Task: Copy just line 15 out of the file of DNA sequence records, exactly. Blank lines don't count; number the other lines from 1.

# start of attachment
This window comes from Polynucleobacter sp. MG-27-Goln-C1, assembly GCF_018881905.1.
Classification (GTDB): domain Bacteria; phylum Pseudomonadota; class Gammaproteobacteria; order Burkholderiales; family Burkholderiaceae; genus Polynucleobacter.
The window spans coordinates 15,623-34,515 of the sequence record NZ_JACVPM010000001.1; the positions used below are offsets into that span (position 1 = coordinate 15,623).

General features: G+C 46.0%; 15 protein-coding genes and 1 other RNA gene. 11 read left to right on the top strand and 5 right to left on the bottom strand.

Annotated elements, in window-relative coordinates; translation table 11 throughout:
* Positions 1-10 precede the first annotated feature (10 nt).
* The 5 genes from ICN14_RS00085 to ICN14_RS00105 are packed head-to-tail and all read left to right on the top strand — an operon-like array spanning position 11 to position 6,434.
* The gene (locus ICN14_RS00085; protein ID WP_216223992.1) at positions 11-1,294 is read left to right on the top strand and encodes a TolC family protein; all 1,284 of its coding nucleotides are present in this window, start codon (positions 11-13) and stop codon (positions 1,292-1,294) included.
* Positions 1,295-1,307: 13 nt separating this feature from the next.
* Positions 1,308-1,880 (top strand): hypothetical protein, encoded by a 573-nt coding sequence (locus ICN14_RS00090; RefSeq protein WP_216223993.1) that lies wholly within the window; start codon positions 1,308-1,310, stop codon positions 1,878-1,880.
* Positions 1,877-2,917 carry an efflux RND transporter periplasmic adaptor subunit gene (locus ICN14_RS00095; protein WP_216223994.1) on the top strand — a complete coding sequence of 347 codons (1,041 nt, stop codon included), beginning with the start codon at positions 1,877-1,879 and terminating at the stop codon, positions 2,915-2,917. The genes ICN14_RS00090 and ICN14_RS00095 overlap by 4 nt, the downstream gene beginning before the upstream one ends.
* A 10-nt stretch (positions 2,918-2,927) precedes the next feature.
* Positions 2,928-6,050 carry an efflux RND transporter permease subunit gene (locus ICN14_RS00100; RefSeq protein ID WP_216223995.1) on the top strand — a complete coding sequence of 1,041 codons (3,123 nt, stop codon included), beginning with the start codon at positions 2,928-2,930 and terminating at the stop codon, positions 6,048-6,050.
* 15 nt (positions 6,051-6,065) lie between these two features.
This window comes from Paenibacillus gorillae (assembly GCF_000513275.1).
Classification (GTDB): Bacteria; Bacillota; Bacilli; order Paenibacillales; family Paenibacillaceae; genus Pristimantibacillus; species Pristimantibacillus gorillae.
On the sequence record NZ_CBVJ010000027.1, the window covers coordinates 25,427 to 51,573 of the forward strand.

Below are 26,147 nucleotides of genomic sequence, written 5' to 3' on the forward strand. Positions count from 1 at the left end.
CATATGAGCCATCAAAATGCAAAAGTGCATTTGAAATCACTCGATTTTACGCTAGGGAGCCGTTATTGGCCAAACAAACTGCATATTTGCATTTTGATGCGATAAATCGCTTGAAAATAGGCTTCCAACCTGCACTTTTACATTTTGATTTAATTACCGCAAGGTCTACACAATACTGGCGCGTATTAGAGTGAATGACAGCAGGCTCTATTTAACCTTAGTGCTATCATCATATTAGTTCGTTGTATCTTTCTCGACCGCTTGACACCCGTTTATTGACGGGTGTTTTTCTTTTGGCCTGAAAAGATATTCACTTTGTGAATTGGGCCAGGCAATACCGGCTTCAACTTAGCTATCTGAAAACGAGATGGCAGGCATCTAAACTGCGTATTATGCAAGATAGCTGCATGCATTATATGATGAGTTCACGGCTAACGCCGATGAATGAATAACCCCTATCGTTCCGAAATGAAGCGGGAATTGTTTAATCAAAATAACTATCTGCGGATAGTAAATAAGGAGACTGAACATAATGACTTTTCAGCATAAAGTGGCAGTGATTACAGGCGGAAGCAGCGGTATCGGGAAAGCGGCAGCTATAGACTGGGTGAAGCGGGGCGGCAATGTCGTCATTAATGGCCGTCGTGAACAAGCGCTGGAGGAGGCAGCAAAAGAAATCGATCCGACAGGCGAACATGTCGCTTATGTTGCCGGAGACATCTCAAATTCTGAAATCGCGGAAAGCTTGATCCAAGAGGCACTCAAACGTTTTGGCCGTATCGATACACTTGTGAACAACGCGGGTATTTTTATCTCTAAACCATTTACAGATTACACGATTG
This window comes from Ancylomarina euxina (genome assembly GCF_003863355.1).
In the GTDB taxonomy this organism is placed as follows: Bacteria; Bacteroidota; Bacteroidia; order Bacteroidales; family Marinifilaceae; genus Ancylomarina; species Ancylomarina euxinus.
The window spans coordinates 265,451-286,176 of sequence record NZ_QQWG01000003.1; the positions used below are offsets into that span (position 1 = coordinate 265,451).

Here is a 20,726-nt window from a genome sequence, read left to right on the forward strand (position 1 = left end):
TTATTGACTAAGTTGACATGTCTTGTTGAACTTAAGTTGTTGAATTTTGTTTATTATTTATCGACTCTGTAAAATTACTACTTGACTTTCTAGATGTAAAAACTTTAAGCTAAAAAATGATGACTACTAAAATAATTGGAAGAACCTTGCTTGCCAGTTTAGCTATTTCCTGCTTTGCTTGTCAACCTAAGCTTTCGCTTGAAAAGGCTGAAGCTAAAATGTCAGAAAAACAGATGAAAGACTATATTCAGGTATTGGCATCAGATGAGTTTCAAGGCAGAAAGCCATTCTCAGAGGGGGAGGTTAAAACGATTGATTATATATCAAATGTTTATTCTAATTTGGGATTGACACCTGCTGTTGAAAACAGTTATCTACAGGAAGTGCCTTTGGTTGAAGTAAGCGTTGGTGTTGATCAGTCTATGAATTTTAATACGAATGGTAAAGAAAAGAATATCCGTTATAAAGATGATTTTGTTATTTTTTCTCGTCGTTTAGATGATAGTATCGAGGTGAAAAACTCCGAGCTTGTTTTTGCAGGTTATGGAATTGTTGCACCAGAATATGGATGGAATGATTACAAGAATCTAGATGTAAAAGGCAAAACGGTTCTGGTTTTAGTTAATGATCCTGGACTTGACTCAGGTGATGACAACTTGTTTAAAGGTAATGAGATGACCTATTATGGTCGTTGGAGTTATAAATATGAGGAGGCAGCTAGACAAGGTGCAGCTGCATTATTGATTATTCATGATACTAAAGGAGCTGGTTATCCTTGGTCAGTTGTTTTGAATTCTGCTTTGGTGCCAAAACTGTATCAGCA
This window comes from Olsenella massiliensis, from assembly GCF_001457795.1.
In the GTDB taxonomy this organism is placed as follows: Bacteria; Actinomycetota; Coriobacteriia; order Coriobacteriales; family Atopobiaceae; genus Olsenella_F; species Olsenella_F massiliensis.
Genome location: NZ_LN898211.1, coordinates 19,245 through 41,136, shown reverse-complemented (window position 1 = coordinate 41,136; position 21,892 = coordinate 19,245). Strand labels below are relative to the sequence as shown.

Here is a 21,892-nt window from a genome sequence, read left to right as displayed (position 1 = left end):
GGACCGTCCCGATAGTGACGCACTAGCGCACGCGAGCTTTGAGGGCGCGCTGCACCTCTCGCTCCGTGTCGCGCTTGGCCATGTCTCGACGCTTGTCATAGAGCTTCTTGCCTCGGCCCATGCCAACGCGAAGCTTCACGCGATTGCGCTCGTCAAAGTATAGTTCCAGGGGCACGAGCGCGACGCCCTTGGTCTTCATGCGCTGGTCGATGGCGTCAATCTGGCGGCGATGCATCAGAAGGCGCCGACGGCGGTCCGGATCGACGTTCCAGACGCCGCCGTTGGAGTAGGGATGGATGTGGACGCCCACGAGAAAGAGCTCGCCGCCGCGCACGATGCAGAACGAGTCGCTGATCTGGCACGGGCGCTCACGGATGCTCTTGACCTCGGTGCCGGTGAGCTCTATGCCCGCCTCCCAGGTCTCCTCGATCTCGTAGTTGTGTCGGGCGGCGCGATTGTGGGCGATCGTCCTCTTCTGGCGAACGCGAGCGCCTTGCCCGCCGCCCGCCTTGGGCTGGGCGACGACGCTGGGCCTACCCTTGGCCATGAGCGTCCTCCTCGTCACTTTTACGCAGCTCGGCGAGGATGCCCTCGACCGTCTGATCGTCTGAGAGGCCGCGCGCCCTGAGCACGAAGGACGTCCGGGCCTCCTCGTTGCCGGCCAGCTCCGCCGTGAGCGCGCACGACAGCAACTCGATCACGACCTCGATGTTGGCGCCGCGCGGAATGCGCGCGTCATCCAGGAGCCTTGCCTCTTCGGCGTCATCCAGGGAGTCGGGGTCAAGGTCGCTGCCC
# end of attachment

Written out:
This window comes from Paenibacillus gorillae (assembly GCF_000513275.1).